Professor Todd Green knows all too well the risks of being a professional Muslim ally. As he lays out in the introduction to his latest work on Islamophobia, Presumed Guilty: Why We Shouldn’t Ask Muslims to Condemn Terrorism, he has received hate mail, death threats, and even mild public assaults from old ladies because of his support for Muslim communities. Yet, as Green quickly acknowledges in his book, his experience pales in comparison to the experience of Muslim-Americans, who cannot simply exist, let alone become public figures, without being subject to all kinds of violence and harassment.
Presumed Guilty is not only a continuation of Green’s previous work breaking down the lies of Islamophobia, but also calls upon and is a guidebook for his fellow white American Christians to join him in using their privilege for good. As Green bluntly states, “Muslims don’t have the luxury of debating whether Islamophobia is oppressive.”
Green’s book is not aimed toward fighting the most vicious and vile acts of Islamophobia and their perpetrators, but killing the more pervasive and accepted tropes that underpin it. According to Green, the now quotidian act of asking, or demanding, that Muslims condemn violence carried out by other Muslims has poisoned the entire public conversation around Islam in America. Importantly, Green points out how purportedly liberal institutions, politicians, and media perpetuate the presumption that Islam is inherently violent and that Muslims are collectively guilty. Green rightly notes that we have to acknowledge that presumption of guilt is perhaps even more destructive when utilized by liberal icons like former President Barack Obama, and not just acknowledged Islamophobes like current President Donald Trump. It is the soft Islamophobia of collective guilt, perpetuated by people who would otherwise be described as non or anti-racist, that justifies more blatantly Islamophobic rhetoric, actions, and policies.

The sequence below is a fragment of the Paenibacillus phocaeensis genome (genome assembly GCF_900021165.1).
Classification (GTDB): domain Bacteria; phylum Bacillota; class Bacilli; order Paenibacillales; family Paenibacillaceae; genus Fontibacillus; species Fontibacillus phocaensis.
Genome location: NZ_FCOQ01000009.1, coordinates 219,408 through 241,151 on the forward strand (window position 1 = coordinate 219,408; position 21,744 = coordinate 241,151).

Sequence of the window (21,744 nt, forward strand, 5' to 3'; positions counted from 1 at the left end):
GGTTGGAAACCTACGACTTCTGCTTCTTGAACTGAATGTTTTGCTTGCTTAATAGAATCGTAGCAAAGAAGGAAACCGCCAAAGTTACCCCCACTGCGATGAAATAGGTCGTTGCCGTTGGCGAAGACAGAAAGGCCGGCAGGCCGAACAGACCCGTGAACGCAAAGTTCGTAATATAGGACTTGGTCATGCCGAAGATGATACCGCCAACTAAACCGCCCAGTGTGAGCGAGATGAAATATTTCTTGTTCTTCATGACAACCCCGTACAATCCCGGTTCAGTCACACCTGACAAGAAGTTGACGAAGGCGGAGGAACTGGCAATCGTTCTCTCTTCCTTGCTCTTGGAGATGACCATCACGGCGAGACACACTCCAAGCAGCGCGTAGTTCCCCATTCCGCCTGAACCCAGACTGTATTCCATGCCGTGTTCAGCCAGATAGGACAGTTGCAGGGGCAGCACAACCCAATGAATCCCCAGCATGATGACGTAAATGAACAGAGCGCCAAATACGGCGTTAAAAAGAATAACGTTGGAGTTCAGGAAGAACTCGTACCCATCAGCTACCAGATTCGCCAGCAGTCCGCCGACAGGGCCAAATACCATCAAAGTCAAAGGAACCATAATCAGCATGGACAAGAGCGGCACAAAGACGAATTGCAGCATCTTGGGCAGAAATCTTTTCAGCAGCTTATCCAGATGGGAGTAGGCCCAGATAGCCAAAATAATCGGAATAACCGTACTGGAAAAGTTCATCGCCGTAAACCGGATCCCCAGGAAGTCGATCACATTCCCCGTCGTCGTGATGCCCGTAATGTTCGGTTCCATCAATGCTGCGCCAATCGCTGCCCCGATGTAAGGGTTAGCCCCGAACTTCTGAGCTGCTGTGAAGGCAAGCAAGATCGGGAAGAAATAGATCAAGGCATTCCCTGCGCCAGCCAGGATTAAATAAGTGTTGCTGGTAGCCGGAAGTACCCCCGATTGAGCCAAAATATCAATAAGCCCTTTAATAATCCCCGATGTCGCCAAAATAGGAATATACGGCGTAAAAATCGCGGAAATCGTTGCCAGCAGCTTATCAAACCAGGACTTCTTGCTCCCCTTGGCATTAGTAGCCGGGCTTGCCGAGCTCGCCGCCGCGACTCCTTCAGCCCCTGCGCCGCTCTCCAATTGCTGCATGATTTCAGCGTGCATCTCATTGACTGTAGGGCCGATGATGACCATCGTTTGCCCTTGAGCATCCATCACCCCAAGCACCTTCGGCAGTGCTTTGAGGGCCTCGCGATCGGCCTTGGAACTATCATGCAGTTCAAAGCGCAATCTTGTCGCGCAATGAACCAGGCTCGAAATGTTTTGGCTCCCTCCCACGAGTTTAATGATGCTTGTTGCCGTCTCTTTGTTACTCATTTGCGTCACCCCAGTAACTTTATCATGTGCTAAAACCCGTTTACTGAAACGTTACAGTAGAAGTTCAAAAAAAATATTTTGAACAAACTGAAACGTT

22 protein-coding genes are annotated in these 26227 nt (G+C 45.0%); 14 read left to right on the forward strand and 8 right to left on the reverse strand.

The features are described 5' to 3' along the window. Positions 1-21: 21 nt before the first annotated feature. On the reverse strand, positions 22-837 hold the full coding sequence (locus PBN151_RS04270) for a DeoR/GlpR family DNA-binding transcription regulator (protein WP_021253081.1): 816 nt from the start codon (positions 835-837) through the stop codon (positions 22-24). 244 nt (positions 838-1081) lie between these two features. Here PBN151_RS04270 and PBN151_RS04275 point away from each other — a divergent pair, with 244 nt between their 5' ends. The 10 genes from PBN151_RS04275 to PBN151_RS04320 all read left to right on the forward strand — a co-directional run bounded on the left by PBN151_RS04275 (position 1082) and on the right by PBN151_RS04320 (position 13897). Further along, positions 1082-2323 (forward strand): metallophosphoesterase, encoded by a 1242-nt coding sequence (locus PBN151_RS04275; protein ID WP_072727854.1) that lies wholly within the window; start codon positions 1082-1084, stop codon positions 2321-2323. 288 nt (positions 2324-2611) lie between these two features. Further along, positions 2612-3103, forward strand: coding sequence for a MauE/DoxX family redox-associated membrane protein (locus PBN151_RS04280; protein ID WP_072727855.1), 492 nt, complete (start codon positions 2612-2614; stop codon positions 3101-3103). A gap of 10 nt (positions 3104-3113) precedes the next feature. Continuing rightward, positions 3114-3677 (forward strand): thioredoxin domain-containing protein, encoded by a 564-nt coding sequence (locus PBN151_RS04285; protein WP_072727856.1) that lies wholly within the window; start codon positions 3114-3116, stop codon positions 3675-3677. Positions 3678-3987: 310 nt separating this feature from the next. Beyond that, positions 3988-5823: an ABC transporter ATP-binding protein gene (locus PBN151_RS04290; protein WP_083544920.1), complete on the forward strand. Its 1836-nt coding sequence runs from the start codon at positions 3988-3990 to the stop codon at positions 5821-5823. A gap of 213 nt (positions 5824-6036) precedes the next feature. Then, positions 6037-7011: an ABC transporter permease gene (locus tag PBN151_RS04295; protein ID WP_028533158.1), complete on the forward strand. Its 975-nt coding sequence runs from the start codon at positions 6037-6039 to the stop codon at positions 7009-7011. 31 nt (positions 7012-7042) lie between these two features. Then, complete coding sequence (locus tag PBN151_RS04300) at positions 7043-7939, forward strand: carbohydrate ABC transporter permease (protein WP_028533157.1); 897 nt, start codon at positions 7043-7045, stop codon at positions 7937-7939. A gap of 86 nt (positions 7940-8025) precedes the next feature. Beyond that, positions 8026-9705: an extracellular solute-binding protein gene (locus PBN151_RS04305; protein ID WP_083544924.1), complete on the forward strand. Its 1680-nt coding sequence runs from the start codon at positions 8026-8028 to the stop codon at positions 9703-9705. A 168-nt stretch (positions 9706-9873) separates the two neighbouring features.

Each part of Green’s three-part argument on why other Americans must stop expecting Muslims to condemn terrorism provides the basis for a particular section of the book. Part one tackles the false assumption that “Islam is the driving force behind terrorism.” Part two focuses on the fact that Muslims already repeatedly and frequently condemn terrorism carried out by their co-religionists. Part three addresses the fact that by spending so much time and energy on the connections between violence and Islam, we paper over or ignore the violence carried out in the name of dominant identities, including Christianity, whiteness, and masculinity.
In refuting each of the three main points above, Green provides an effective formula allies can use to argue against Islamophobic presumptions. For example, he provides lengthy and convincing evidence that devotion to Islam is not the primary motivator when Muslims commit acts of terrorism and that countering violent extremism (CVE) programs are almost completely ineffective. At the same time, he also forces his (presumed white Christian audience) to confront uncomfortable facts about their own privilege, which allows them to be “presumed innocent” when someone from a similar background commits a crime, and the racist, genocidal violence that underpins the creation of American identity and the United States, itself.